Submitter

    EXCERPT

    Researchers at the National Human Genome Research Institute (NHGRI), part of the National Institutes of Health, have produced the first end-to-end DNA sequence of a human chromosome. The results, published [July 14] in Nature, show that generating a precise, base-by-base sequence of a human chromosome is now possible, and will enable researchers to produce a complete sequence of the human genome.
    Source: www.nih.gov/news[...]uence
    Education: Antibody Tutorial now on YouTube
    Submitted by Eric Martz; posted on Saturday, July 11, 2020

    Submitter

    A tutorial on Antibody molecular structure and function has been posted on YouTube (go to MolviZ.Org and click on Antibody). It comes with an immediate-feedback quiz, and a set of open-ended questions to provoke discussion. A teachers's guide includes answers to the open-ended questions. The tutorial features 3D atomic-resolution structures, and covers
    • What is antibody? What is antigen?
    • Fab, Fc, hinge. Variable and constant domains.
    • Immunoglobulin domains: beta strands, hydrophobic core.
    • Heavy chains, light chains, disulfide bonds, glycosylation.
    • Epitopes and paratopes. CDR's.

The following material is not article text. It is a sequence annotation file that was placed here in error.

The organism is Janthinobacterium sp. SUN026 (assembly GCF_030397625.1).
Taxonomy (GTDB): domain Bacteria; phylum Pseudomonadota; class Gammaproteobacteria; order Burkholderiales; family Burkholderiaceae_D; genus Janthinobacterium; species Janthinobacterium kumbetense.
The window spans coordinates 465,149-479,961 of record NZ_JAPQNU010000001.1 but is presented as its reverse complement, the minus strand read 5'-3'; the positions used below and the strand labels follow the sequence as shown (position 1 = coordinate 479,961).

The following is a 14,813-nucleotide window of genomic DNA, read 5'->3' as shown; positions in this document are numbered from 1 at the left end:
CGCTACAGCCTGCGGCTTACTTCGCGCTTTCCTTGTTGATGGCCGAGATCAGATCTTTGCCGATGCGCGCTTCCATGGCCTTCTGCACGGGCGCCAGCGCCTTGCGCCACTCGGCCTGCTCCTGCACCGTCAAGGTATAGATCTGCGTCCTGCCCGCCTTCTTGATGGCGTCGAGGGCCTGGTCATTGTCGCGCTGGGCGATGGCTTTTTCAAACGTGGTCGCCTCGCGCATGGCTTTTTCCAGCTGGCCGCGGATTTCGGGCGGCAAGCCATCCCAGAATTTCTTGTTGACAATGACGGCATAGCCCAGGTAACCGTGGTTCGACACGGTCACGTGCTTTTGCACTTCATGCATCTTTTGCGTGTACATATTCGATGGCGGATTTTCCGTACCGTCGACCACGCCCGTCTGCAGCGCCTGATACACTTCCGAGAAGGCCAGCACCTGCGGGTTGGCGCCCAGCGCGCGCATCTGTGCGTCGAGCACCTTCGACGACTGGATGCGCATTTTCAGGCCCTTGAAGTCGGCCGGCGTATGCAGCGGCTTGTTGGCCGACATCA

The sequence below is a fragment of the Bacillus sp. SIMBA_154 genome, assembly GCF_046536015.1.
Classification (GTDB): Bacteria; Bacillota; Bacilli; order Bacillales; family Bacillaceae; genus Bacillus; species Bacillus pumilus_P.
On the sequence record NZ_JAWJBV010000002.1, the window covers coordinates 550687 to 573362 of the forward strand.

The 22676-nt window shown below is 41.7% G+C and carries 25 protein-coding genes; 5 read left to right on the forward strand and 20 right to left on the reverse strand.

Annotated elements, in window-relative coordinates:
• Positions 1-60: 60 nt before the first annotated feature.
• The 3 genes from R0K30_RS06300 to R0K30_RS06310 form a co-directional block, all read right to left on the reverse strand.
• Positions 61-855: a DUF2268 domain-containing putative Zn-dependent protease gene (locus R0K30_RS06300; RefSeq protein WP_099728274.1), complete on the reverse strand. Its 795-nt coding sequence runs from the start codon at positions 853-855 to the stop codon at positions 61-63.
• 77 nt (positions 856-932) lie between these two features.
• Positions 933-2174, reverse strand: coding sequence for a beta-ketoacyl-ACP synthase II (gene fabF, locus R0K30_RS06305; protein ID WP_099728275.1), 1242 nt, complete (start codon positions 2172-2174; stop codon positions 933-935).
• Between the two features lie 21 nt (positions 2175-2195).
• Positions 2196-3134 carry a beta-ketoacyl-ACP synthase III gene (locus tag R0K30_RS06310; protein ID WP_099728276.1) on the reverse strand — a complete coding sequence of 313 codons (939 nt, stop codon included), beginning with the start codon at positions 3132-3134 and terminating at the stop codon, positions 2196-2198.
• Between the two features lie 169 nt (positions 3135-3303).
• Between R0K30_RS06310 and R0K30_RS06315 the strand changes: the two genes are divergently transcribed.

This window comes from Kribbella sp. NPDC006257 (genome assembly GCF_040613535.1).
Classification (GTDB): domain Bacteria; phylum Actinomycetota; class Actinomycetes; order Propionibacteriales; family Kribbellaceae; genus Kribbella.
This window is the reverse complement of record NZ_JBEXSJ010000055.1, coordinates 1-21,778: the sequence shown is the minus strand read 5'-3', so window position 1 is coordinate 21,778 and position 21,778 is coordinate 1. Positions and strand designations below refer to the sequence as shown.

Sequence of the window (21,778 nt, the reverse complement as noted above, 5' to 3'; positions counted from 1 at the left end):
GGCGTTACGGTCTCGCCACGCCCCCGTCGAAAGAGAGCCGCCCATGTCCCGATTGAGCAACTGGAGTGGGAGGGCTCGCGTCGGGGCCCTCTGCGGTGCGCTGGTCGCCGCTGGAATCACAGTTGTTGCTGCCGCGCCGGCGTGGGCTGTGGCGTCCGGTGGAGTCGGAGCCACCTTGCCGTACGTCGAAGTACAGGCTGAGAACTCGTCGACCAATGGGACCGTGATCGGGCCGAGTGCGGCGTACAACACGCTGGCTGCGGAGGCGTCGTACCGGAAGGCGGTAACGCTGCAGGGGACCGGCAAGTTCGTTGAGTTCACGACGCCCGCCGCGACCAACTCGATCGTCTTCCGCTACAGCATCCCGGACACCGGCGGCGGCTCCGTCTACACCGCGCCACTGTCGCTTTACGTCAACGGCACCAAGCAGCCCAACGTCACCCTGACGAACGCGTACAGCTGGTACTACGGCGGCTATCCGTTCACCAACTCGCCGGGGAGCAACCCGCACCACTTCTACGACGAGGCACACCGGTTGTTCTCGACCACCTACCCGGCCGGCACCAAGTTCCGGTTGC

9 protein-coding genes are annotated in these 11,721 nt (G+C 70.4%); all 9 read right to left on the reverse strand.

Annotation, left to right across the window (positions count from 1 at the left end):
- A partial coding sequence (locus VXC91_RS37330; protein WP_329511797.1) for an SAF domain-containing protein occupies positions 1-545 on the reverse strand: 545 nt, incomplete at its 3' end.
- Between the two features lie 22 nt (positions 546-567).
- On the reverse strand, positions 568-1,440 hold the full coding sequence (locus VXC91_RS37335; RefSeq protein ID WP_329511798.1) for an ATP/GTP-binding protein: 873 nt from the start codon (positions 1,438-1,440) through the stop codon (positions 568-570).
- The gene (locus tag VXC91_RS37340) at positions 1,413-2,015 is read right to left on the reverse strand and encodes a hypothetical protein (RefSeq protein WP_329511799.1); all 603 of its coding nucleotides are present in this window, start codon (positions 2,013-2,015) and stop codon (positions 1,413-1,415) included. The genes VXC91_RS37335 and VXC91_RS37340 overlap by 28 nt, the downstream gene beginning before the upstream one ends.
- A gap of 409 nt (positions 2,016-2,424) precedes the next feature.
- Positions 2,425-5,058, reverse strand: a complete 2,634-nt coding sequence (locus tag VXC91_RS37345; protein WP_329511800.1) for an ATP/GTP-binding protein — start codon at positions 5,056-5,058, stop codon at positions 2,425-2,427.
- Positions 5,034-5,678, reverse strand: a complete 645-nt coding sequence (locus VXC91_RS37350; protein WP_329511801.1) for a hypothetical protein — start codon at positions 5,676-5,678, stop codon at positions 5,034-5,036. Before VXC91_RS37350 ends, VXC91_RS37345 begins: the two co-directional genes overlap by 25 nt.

Authors are Eric Martz (Martz.MolviZ.Org) and Frieda Reichsman (MoleculesInMotion.com).

    The video is an enhanced screen capture of an interactive tutorial (free and open source) that became unusable in recent years because popular web browsers no longer support Java applets. Eventually, the interactive tutorial may be ported to JSmol, which works in popular browsers. Until then, the video is available, and may also increase awareness due to the popularity of YouTube.

    MolviZ.Org also has free, open source interactive tutorials on DNA, Hemoglobin, the Ramachandran Principle (also available at YouTube), Lipid Bilayers and Membrane Channels, Collagen, the Lac Repressor, and many more.

    Submitter

    August 10-14, 2020
    Online
    www.transmittingscience.com/cour[...]udio/

    COURSE OVERVIEW

    This course will cover some advanced issues in most statistical computing workflow for Environmental Science. We will cover several aspects of data structure and workspace management, visualization techniques and statistical analysis using the free platforms and programming language R and Rstudio.